Name:  Western Toad (Bufo boreas)

 (also known as Boreal Toad, Northwestern Toad)

 

Status:  Federal Candidate (1999), State Candidate (WA, ID), Sensitive Species (OR) 

Description:  A large toad with dry, bumpy skin, two horny tubercles on hind feet, distinct oval parotoid glands, and horizontal pupils. Coloration ranges from reddish-brown to gray to olive green. A cream-colored stripe runs down the middle of the back. The underside is yellow or cream color with dark blotches. Size: male- up to 4 inches, female- up to 5 inches. Tadpoles aggregate and are dark in color.  Adults are distinct from other frogs and toads in that they walk rather than hop.

Threats:  Habitat loss, degradation and fragmentation, other environmental changes.                           

 

                                                                                                                                  

      

                          Photo by Gerald and Buff Corsi

 

 

Ecology:

Western Toads are mostly terrestrial and live in habitats ranging from mountain meadows to desert flats.  They are most common around marshes and small lakes.  The toads are nocturnal at lower elevations and diurnal at higher elevations.  During the day they burrow in the soil, using the horny tubercles on their hind feet to assist in digging, or else hide in woody debris or the abandoned burrows of small mammals.  In the northern, colder climates, they hibernate during the winter.  Adults feed on flying insects, spiders, crayfish and earthworms.   Larvae eat suspended plant material and detritus.  Western Toads are preyed upon by garter snakes, coyotes, raccoons, and some birds such as crows and ravens.  When the toads are threatened they excrete a mild white poison from their parotoid glands and warts.  Breeding season varies depending on ice and snow melt, and can occur from late January through July.  In the lower elevations west of the Cascades, breeding can occur from February to April, and at higher elevations in the Cascades, breeding doesn’t occur until May or early July.  Males do not have a mating call like most other frogs and toads.  Females deposit eggs in two long strings of up to 2 meters in length, with an average of 12,000 eggs per clutch.  Eggs are surrounded by two gel layers, which distinguish them from Woodhouse’s Toad egg, which have a single gel layer.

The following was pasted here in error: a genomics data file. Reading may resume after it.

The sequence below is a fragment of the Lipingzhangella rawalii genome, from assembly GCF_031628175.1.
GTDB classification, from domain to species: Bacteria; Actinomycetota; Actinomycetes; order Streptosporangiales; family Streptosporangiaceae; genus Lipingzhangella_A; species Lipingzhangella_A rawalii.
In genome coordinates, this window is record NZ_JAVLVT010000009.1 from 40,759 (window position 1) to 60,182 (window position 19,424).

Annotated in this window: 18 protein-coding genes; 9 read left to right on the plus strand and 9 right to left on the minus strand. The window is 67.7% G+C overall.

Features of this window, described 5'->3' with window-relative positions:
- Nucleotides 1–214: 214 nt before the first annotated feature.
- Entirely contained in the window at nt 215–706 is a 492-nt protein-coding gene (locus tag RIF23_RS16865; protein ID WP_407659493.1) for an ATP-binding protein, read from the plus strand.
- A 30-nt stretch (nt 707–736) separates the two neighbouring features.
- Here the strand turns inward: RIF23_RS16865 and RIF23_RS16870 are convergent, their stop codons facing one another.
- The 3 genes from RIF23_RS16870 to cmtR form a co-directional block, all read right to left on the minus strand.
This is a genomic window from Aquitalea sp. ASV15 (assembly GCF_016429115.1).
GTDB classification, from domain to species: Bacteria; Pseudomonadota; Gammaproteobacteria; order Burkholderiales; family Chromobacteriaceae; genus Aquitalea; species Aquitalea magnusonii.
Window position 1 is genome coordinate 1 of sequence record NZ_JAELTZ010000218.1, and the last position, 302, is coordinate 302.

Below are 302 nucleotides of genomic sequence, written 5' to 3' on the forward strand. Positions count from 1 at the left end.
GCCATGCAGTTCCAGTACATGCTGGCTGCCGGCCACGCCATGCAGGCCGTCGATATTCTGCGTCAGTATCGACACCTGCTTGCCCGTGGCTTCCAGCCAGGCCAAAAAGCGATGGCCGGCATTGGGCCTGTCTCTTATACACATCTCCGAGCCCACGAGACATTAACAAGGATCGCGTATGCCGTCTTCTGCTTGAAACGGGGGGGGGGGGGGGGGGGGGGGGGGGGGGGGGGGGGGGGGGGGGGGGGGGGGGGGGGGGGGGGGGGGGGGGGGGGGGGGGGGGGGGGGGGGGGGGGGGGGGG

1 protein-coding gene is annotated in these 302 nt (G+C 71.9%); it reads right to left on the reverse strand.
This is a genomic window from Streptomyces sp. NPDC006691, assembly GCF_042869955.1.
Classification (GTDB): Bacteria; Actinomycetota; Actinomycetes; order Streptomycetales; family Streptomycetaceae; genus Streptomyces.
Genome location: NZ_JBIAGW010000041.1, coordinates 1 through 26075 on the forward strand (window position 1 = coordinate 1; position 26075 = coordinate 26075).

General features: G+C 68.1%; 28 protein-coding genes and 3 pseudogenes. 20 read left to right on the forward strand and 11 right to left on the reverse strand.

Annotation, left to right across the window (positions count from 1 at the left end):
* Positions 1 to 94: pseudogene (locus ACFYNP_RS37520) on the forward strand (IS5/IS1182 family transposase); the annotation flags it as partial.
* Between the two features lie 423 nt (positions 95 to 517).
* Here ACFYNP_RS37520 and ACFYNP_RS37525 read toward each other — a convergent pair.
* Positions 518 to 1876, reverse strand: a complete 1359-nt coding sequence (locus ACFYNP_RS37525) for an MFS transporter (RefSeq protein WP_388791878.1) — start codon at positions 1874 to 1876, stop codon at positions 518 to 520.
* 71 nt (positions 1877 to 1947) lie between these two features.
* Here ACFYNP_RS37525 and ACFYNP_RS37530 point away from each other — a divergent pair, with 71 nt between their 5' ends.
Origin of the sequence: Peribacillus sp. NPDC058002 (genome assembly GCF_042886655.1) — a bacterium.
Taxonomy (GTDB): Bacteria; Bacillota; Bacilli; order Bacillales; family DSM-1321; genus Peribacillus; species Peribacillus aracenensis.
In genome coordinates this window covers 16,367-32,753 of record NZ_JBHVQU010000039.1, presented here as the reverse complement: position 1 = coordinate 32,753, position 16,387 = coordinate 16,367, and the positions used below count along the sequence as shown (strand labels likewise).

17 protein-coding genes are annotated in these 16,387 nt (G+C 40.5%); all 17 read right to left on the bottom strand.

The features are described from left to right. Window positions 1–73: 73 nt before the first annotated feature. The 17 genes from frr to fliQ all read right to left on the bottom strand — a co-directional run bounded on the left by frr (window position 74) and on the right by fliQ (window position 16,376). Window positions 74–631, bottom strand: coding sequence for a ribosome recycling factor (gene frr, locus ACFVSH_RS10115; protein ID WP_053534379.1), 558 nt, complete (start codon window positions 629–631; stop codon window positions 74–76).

Population Trends and Possible Threats:

Western Toads have a historical range in the lowlands of western Washington and meadows of the North Cascades.   According to surveys by Leonard et al. (1993), while once abundant in those areas they are now uncommon.  They also appear to be in decline in the Greater Yellowstone Ecosystem and other parts of the Western U.S. (Leonard et. al.).  Western Toads, like most amphibians, are sensitive to changes in environmental conditions.  UV-B radiation has been shown to cause reduced hatching success of Western Toads in Oregon (Blausein et al. 1994, Garcia), but not in Colorado (Corn, 1998, Garcia).  UV-B radiation has also been shown to increase the growth of the alga Saprolegnia ferax, which infects communal egg masses such as those laid by Western Toads (Kiesecker and Blaustein, 1997, Garcia).  More research in these areas is still needed.  Loss of habitat, principally wetlands, is another factor believed to contribute to the Western Toad’s decline. 

Current Distribution: 

The Western Toad is widely distributed throughout the western U.S.  The subspecies B. b halophilus is found from California to Baja California, and the subspecies B. b. boreas is found from Alaska down through California and New Mexico (Garcia).  The Western Toad can be found in all of Washington except the more arid regions of the Columbia basin, and in all of Oregon except the northern Coast Range and most of the Willamette Valley.  They live at a variety of elevations, from sea level up to 7,370 feet in the Steens Mountains in Oregon (Leonard et al., 1993).

 

 

 

 

 

References:

Blaustein, Andrew R., Hoffman, P. D., Hotkit, D. G. Kiesecker, J. M., Walls, S. C., and Hays, J.B. (1994).  UV repair and resistance to solar UV-B in amphibian eggs: A link to population declines? Proceedings of the national Achedemy of Sciences of the United States of America, 91(5) 1791-1795.

Garcia, Erica.  Bufo boreas AmphibiaWeb page.  Online: http://elib.cs.berkeley.edu/aw  (Accessed 7/26/00).

Kiesecker, J.M., and A.R. Blaustein, (1997).  Influence of egg laying behavior on pathogenic infection of amphibian eggs. Conservation Biology,  11(1), 214-220.

Leonard, W. P., Brown, H. A., Jones, L.C., McAllister, K. R. and R.M.  Storm, (1993)  Amphibians of  Washington and Oregon.  Seattle Audubon Society. Seattle, Washington.

Peterson, Charles R.  Atlas of Idaho’s Wildlife in PDF.  Digital Atlas of Idaho: Preliminary Beta Version.

 



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